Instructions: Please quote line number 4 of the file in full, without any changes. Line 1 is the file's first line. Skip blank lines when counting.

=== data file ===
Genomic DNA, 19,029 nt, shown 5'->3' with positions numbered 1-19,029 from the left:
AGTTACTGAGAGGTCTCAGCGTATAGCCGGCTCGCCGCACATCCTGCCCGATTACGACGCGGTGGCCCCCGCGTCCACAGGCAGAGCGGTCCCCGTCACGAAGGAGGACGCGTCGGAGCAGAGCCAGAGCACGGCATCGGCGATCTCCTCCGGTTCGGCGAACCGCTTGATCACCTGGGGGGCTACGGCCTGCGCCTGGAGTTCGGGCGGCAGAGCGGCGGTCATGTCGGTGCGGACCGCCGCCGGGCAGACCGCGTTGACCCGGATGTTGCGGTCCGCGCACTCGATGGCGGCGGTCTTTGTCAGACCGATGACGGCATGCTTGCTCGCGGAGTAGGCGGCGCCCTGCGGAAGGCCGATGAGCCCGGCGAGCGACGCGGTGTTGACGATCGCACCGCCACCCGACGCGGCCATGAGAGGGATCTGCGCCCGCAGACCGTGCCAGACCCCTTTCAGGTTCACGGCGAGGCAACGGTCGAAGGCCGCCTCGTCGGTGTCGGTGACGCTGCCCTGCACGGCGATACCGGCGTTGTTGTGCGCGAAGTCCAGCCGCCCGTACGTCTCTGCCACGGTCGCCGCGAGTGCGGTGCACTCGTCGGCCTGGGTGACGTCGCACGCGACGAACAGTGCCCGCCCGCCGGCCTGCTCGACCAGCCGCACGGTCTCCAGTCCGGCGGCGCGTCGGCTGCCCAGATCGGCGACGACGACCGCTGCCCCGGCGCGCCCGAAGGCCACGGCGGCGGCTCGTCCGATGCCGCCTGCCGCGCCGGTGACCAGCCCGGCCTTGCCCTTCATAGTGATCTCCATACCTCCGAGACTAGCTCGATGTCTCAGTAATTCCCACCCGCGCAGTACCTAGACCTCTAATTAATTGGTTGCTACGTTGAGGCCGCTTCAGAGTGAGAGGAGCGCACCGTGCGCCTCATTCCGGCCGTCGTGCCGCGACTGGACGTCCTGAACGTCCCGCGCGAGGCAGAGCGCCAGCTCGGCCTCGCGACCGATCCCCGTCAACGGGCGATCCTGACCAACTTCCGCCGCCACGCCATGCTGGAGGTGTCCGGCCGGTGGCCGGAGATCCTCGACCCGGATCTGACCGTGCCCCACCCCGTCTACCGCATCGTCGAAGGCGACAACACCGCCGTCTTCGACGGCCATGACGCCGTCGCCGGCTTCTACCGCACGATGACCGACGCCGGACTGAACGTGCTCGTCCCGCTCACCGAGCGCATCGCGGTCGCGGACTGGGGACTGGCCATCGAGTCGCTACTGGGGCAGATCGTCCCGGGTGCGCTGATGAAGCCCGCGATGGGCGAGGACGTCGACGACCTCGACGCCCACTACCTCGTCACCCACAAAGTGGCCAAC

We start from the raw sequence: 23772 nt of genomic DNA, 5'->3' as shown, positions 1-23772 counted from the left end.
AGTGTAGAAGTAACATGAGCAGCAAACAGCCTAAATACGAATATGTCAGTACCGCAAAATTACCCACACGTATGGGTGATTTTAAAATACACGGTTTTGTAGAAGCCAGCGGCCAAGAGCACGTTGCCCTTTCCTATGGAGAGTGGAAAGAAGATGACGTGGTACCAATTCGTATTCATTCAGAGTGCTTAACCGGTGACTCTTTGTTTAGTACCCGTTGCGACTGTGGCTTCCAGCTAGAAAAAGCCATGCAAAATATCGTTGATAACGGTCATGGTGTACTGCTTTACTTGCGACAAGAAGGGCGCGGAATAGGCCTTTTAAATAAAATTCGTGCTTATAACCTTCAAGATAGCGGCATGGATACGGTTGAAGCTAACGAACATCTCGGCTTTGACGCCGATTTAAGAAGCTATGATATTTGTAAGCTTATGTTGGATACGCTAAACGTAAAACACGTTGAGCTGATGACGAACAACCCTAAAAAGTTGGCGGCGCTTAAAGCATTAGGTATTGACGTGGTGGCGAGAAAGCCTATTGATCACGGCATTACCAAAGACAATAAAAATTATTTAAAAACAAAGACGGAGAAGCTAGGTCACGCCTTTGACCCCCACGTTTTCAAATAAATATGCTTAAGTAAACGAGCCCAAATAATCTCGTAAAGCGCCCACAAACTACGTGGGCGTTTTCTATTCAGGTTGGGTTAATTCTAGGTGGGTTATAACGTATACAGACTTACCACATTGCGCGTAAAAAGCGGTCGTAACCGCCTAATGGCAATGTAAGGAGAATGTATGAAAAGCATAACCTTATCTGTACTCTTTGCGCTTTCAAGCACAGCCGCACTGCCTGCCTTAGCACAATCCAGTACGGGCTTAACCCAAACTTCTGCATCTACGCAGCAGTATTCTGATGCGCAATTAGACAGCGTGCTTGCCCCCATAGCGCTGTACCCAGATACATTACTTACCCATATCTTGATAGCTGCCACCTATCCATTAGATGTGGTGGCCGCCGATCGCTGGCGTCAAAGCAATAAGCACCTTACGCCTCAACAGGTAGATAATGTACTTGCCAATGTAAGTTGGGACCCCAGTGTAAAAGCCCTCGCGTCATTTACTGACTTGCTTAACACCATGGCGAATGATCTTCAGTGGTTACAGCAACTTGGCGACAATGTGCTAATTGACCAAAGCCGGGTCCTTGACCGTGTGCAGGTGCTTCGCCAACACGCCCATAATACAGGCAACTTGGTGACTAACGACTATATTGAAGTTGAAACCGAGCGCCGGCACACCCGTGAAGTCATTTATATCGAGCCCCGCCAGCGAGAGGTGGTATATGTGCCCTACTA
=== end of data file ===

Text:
AGTGTAGAAGTAACATGAGCAGCAAACAGCCTAAATACGAATATGTCAGTACCGCAAAATTACCCACACGTATGGGTGATTTTAAAATACACGGTTTTGTAGAAGCCAGCGGCCAAGAGCACGTTGCCCTTTCCTATGGAGAGTGGAAAGAAGATGACGTGGTACCAATTCGTATTCATTCAGAGTGCTTAACCGGTGACTCTTTGTTTAGTACCCGTTGCGACTGTGGCTTCCAGCTAGAAAAAGCCATGCAAAATATCGTTGATAACGGTCATGGTGTACTGCTTTACTTGCGACAAGAAGGGCGCGGAATAGGCCTTTTAAATAAAATTCGTGCTTATAACCTTCAAGATAGCGGCATGGATACGGTTGAAGCTAACGAACATCTCGGCTTTGACGCCGATTTAAGAAGCTATGATATTTGTAAGCTTATGTTGGATACGCTAAACGTAAAACACGTTGAGCTGATGACGAACAACCCTAAAAAGTTGGCGGCGCTTAAAGCATTAGGTATTGACGTGGTGGCGAGAAAGCCTATTGATCACGGCATTACCAAAGACAATAAAAATTATTTAAAAACAAAGACGGAGAAGCTAGGTCACGCCTTTGACCCCCACGTTTTCAAATAAATATGCTTAAGTAAACGAGCCCAAATAATCTCGTAAAGCGCCCACAAACTACGTGGGCGTTTTCTATTCAGGTTGGGTTAATTCTAGGTGGGTTATAACGTATACAGACTTACCACATTGCGCGTAAAAAGCGGTCGTAACCGCCTAATGGCAATGTAAGGAGAATGTATGAAAAGCATAACCTTATCTGTACTCTTTGCGCTTTCAAGCACAGCCGCACTGCCTGCCTTAGCACAATCCAGTACGGGCTTAACCCAAACTTCTGCATCTACGCAGCAGTATTCTGATGCGCAATTAGACAGCGTGCTTGCCCCCATAGCGCTGTACCCAGATACATTACTTACCCATATCTTGATAGCTGCCACCTATCCATTAGATGTGGTGGCCGCCGATCGCTGGCGTCAAAGCAATAAGCACCTTACGCCTCAACAGGTAGATAATGTACTTGCCAATGTAAGTTGGGACCCCAGTGTAAAAGCCCTCGCGTCATTTACTGACTTGCTTAACACCATGGCGAATGATCTTCAGTGGTTACAGCAACTTGGCGACAATGTGCTAATTGACCAAAGCCGGGTCCTTGACCGTGTGCAGGTGCTTCGCCAACACGCCCATAATACAGGCAACTTGGTGACTAACGACTATATTGAAGTTGAAACCGAGCGCCGGCACACCCGTGAAGTCATTTATATCGAGCCCCGCCAGCGAGAGGTGGTATATGTGCCCTACTA